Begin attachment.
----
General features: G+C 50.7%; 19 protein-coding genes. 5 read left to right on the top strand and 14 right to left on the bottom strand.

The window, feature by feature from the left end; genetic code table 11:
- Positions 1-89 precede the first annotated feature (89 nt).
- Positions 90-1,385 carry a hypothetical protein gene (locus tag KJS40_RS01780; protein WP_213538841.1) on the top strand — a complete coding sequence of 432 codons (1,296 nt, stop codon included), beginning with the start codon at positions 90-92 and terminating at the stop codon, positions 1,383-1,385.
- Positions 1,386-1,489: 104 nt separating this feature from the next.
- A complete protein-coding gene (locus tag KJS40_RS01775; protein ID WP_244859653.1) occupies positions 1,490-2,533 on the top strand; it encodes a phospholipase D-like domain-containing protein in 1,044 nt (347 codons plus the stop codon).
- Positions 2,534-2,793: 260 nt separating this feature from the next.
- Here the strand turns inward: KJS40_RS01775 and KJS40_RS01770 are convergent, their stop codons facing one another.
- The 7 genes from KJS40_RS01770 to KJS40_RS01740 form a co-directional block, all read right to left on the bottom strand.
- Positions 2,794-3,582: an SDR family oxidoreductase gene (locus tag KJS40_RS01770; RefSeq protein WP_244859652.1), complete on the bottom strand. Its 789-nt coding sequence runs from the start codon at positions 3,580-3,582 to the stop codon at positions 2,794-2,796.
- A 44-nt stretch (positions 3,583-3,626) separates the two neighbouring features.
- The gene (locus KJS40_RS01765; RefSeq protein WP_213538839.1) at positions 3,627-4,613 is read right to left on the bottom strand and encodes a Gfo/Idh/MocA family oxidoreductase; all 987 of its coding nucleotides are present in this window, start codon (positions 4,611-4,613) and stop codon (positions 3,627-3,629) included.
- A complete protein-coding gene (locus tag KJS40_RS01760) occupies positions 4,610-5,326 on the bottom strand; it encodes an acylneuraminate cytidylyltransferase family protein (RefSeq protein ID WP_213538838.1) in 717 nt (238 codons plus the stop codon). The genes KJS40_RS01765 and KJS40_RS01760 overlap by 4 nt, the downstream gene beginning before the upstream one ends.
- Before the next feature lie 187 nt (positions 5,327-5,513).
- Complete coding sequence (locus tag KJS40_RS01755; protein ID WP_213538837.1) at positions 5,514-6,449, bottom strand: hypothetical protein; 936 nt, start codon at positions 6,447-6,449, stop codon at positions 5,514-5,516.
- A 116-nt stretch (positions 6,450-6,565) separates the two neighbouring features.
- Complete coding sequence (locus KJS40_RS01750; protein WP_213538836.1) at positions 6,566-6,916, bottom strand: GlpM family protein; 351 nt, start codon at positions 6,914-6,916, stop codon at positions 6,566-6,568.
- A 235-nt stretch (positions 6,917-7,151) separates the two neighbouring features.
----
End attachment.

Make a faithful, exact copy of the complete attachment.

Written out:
General features: G+C 50.7%; 19 protein-coding genes. 5 read left to right on the top strand and 14 right to left on the bottom strand.

The window, feature by feature from the left end; genetic code table 11:
- Positions 1-89 precede the first annotated feature (89 nt).
- Positions 90-1,385 carry a hypothetical protein gene (locus tag KJS40_RS01780; protein WP_213538841.1) on the top strand — a complete coding sequence of 432 codons (1,296 nt, stop codon included), beginning with the start codon at positions 90-92 and terminating at the stop codon, positions 1,383-1,385.
- Positions 1,386-1,489: 104 nt separating this feature from the next.
- A complete protein-coding gene (locus tag KJS40_RS01775; protein ID WP_244859653.1) occupies positions 1,490-2,533 on the top strand; it encodes a phospholipase D-like domain-containing protein in 1,044 nt (347 codons plus the stop codon).
- Positions 2,534-2,793: 260 nt separating this feature from the next.
- Here the strand turns inward: KJS40_RS01775 and KJS40_RS01770 are convergent, their stop codons facing one another.
- The 7 genes from KJS40_RS01770 to KJS40_RS01740 form a co-directional block, all read right to left on the bottom strand.
- Positions 2,794-3,582: an SDR family oxidoreductase gene (locus tag KJS40_RS01770; RefSeq protein WP_244859652.1), complete on the bottom strand. Its 789-nt coding sequence runs from the start codon at positions 3,580-3,582 to the stop codon at positions 2,794-2,796.
- A 44-nt stretch (positions 3,583-3,626) separates the two neighbouring features.
- The gene (locus KJS40_RS01765; RefSeq protein WP_213538839.1) at positions 3,627-4,613 is read right to left on the bottom strand and encodes a Gfo/Idh/MocA family oxidoreductase; all 987 of its coding nucleotides are present in this window, start codon (positions 4,611-4,613) and stop codon (positions 3,627-3,629) included.
- A complete protein-coding gene (locus tag KJS40_RS01760) occupies positions 4,610-5,326 on the bottom strand; it encodes an acylneuraminate cytidylyltransferase family protein (RefSeq protein ID WP_213538838.1) in 717 nt (238 codons plus the stop codon). The genes KJS40_RS01765 and KJS40_RS01760 overlap by 4 nt, the downstream gene beginning before the upstream one ends.
- Before the next feature lie 187 nt (positions 5,327-5,513).
- Complete coding sequence (locus tag KJS40_RS01755; protein ID WP_213538837.1) at positions 5,514-6,449, bottom strand: hypothetical protein; 936 nt, start codon at positions 6,447-6,449, stop codon at positions 5,514-5,516.
- A 116-nt stretch (positions 6,450-6,565) separates the two neighbouring features.
- Complete coding sequence (locus KJS40_RS01750; protein WP_213538836.1) at positions 6,566-6,916, bottom strand: GlpM family protein; 351 nt, start codon at positions 6,914-6,916, stop codon at positions 6,566-6,568.
- A 235-nt stretch (positions 6,917-7,151) separates the two neighbouring features.